• Science Course Information

    Biology P
    Meets UC/CSU "d", "g"
    Description: This course provides a general introduction to the major topics in Biology. Course topics include cell biology, Mendelian genetics, molecular genetics, evolution, ecology and human biology.

    AP Biology
    Meets UC/CSU "d", "g"
    Description: The two main goals of AP Biology are to help students develop a conceptual framework for modern biology and to help students gain an appreciation of science as a process. The ongoing information explosion in biology makes these goals even more challenging. Primary emphasis in an AP Biology course should be on developing an understanding of concepts rather than on memorizing terms and technical details. Essential to this conceptual understanding are the following: a grasp of science as a process rather than as an accumulation of facts; personal experience in scientific inquiry; recognition of unifying themes that integrate the major topics of biology; and application of biological knowledge and critical thinking to enviornmental and social conerns.

    *Students enrolled in this class are encouraged to take the College Board Advanced Placement (AP) exam. Exam scores, and each college/university, will determine eligibility for college credit.


    Chemistry P
    Meets UC/CSU "d", "g"
    Description: This required course provides a general introduction to the major topics of chemistry. Topics covered include atomic and molecular theory, periodicity, chemical bonds of conservation of matter, stoichiometry, gases and their properties, acids and bases, solutions, chemical kinetics, chemical equilibrium and nuclear processes. The exploration of chemical principles are included along with an introduction to organic chemistry.


    AP Chemistry
    Meets UC/CSU "d", "g"
    Description: Students should attain a depth of understanding of fundamentals and a reasonable competence in dealing with chemical problems. AP Chemistry should contribute to the development of the students' abilities to think clearly and to express their ideas, orally and in writing, with clarity and logic. The college course in general chemistry differs qulitatively from the usual first secondary school course in chemistry with respect to the kind of textbook used, the topics covered, the emphasis on chemical calculations and the mathematical formulation of principles, and the kind of laboratory work done by students. Quantitative differences appear in the number of topics treated, the time spent on the course by students, and the nature and the variety of experiments done in the laboratory. Secondary schools that wish to offer an AP Chemistry course must be prepared to provide a laboratory experience equivalent to that of a typical college course.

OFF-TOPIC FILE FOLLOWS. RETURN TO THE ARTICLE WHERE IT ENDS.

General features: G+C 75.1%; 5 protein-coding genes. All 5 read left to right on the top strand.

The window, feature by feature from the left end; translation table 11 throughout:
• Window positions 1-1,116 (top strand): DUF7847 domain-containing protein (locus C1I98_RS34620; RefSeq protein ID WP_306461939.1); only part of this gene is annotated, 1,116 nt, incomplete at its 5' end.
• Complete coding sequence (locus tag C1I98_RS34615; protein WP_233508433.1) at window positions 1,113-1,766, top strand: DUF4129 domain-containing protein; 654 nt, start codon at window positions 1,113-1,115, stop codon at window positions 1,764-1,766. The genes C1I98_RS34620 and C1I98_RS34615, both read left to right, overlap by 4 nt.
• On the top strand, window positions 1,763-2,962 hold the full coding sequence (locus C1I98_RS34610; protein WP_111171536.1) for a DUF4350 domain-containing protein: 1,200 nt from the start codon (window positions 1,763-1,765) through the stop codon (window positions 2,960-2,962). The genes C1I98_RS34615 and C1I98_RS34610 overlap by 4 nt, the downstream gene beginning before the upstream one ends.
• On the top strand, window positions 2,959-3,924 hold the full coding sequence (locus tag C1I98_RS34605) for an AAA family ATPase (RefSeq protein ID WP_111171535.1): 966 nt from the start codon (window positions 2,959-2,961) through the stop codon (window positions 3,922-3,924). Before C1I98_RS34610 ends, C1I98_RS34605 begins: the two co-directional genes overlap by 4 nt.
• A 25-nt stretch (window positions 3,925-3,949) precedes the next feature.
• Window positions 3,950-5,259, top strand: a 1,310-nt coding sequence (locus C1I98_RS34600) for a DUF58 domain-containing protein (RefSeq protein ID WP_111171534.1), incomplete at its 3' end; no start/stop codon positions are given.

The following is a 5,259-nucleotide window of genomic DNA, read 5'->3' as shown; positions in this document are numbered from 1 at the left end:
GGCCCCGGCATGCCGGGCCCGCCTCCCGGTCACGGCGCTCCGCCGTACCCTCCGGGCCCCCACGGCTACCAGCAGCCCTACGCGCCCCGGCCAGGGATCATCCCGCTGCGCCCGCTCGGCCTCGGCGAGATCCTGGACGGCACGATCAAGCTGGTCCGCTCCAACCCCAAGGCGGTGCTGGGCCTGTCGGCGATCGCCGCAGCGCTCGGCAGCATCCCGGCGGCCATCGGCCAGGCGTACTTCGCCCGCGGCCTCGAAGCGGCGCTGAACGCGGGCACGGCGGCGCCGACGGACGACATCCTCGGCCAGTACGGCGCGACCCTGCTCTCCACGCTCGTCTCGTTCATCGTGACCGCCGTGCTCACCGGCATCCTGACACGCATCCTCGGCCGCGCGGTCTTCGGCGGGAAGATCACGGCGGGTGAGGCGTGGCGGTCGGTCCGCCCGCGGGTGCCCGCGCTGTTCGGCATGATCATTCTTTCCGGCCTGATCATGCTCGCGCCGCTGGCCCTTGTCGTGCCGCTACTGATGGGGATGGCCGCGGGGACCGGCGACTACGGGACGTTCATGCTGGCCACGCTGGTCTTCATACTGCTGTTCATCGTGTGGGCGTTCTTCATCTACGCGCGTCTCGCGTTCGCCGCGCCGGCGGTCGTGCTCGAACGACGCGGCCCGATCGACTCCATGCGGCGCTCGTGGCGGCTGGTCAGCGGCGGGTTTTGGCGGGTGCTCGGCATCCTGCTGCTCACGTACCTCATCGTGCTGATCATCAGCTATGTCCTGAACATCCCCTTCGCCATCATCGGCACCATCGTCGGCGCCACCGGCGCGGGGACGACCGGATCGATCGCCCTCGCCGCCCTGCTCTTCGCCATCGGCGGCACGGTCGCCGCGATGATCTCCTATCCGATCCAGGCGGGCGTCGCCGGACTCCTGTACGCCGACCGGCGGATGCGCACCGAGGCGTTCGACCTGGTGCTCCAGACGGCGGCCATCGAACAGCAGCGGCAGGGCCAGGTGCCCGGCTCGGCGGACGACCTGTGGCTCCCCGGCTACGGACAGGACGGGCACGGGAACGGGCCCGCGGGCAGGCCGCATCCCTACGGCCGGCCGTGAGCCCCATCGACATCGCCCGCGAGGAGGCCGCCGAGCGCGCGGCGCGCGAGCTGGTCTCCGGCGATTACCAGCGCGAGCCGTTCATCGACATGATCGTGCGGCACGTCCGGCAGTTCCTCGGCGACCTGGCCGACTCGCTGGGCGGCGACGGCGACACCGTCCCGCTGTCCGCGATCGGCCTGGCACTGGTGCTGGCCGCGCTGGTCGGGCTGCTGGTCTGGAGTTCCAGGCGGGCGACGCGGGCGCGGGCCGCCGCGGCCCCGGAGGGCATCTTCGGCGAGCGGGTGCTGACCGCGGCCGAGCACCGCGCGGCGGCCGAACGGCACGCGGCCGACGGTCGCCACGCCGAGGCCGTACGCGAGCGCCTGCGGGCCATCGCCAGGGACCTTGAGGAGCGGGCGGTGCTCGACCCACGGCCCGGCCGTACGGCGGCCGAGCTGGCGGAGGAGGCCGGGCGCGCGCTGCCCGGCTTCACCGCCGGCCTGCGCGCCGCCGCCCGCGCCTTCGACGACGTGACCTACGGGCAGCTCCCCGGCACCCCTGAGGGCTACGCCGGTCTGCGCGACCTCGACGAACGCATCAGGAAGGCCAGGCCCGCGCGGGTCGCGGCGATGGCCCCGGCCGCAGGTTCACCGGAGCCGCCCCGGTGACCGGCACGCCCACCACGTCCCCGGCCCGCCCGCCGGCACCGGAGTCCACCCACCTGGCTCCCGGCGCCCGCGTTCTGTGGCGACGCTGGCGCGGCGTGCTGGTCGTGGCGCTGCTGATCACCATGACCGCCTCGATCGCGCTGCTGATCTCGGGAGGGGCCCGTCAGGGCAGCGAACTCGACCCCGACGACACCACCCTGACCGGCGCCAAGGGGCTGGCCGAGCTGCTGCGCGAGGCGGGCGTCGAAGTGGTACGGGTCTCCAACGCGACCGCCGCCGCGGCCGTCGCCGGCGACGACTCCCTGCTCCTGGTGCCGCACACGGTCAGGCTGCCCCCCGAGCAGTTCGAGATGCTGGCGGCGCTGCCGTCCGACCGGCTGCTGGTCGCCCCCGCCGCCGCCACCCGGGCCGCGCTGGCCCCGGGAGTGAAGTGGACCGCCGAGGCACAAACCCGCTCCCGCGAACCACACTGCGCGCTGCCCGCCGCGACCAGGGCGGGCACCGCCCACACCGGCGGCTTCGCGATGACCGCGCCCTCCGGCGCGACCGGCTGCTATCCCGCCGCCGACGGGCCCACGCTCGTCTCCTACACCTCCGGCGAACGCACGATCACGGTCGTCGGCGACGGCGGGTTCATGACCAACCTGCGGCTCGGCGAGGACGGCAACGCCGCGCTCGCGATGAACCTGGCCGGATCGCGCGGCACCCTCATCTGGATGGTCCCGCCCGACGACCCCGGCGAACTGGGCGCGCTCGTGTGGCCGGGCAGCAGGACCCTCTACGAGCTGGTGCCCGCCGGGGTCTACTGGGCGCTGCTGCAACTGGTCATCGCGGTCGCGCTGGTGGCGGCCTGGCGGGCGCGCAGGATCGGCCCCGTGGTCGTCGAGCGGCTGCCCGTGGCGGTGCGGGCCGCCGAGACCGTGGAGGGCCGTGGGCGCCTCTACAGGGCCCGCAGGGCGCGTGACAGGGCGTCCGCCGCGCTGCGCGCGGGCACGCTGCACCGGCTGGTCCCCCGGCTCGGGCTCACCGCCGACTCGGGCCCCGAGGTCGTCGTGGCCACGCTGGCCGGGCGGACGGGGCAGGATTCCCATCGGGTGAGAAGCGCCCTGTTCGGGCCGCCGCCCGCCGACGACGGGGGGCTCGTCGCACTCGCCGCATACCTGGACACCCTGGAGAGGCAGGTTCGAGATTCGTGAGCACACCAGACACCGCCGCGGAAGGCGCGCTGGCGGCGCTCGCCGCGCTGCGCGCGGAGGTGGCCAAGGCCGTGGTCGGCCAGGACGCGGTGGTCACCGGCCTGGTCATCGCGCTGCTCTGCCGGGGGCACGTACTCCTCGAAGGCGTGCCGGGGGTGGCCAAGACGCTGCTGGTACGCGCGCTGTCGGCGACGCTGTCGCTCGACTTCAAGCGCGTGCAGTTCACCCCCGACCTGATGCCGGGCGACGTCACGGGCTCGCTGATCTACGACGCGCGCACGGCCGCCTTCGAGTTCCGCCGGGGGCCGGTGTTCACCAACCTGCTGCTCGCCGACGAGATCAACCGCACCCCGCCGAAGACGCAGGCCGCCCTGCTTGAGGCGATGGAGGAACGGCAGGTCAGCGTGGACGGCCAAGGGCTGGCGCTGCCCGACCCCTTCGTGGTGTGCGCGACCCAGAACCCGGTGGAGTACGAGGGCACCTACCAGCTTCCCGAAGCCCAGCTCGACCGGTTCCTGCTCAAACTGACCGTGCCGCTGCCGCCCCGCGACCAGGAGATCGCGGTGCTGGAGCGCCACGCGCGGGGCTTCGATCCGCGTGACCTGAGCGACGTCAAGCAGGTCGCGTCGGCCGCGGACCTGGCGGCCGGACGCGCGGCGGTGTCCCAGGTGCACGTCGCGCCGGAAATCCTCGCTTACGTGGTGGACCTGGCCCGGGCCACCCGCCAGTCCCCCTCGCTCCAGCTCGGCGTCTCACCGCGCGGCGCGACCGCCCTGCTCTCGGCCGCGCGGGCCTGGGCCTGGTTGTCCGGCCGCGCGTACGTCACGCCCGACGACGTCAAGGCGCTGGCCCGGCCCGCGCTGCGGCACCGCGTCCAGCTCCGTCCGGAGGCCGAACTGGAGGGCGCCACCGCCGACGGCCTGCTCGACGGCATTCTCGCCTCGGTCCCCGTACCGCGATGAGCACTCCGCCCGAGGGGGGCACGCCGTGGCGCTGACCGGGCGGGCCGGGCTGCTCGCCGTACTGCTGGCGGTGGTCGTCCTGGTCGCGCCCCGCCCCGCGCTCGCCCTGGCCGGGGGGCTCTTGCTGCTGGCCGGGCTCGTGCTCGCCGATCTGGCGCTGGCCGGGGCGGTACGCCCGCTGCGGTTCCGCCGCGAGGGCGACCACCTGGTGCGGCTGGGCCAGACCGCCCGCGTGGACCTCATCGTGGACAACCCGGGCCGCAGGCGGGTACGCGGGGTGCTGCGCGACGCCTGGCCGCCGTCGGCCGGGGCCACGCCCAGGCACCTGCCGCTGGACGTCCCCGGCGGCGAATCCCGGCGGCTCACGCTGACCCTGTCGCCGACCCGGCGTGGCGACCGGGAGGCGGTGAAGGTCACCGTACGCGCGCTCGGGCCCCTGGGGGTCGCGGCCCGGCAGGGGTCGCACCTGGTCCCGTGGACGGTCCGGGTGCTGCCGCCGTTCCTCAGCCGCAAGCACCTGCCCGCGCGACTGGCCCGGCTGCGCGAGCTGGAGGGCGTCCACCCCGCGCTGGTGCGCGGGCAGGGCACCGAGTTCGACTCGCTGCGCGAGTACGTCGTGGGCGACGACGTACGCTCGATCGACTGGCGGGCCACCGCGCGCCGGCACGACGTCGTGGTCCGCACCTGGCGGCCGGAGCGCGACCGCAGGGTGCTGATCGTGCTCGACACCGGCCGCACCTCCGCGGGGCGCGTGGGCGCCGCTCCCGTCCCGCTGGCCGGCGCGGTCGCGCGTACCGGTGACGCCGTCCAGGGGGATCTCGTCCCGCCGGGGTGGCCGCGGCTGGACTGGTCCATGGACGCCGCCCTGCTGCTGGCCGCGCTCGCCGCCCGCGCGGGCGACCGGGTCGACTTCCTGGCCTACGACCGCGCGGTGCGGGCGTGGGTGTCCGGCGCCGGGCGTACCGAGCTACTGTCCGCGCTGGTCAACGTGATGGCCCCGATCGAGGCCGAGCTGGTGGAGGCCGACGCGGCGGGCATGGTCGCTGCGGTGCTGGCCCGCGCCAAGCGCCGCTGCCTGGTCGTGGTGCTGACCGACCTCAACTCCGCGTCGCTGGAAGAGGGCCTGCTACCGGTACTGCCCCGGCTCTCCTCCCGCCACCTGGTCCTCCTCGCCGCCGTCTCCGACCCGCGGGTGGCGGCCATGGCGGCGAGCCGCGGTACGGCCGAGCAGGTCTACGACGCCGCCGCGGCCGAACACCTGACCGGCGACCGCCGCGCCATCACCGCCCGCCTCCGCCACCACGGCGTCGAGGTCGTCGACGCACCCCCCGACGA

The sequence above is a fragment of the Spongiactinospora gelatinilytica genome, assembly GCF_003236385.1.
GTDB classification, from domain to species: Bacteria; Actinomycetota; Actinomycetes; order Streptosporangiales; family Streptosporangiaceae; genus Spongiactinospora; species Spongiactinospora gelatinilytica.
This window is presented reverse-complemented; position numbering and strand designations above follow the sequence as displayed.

*Students enrolled in this class are encouraged to take the College Board Advanced Placement (AP) exam. Exam scores, and each college/university, will determine eligibility for college credit.


    Environmental Science 1 P A
    Meets UC/CSU "g"
    Description: This integrated course spans the fundamental principles of biology, chemistry, and physics. There is an emphasis on environmental chemistry. Topics include water chemistry, soil structure, chemistry of metal refining, petroleum chemistry and park and urban design. Off-campus field research trips and investigations are also a major poart of this course.

    Environmental Studies 1 P
    Meets UC/CSU "g"
    DescriptionStudents study combined course work in the natural and social sciences. This introductory course covers the ecological, political, and economic aspects of historic, current and future envrionmental plans.


    AP Environmental Science
    Meets UC/CSU "d", "g"
    Description: The goal of the AP Environmental Science course is to provide students with the scientific principles, concepts, and methodologies required to understand the interrelationships of the natural world, to identify and analyze environmental problems both natural and human-made, to evaluate the relative risks associated with these problems, and to examine alternative solutions for resolving and/or preventing them. Environmental science is interdisciplinary; it embraces a wide variety of topics from different areas of study. Yet there are several major unifying constructs, or themes, that cut across the many topics included in the study of environmental science. The following themes provide a foundation for the structure of the AP Environmental Science course. 1. Science is a process. 2. Energy conversions underlie all ecological processes. 3. The Earth itself is one interconnected system. 4. Humans alter natural systems. 5. Environmental problems have a cultural and social context. 6. Human survival depends on developing practices that will achieve sustainable systems.

    *Students enrolled in this class are encouraged to take the College Board Advanced Placement (AP) exam. Exam scores, and each college/university, will determine eligibility for college credit.


    Physics P
    Meets UC/CSU "d", "g"
    Description: This course covers fundamental principles governing the physical nature of our world. Topics may include the study of motion, Newtonian mechanics, conservation of momentum and energy, thermodynamics and heat, wave propagation, sound, light, electricity and magnetism, atomic and nuclear phsyics.


    Physiology P
    Meets UC/CSU "d", "g"
    Description: A detailed study of the functions of the human body that includes the study of cell structure and specialization, the skeletal system, muscles, nervous system, digestion, respirations, circulation, the skin, excretion, endorine system, reproduction, and heredity, including the latest information on the structure and function of DNA. There will be extensive lab work in animal dissection and microscopic investigation.
Last Modified on September 17, 2015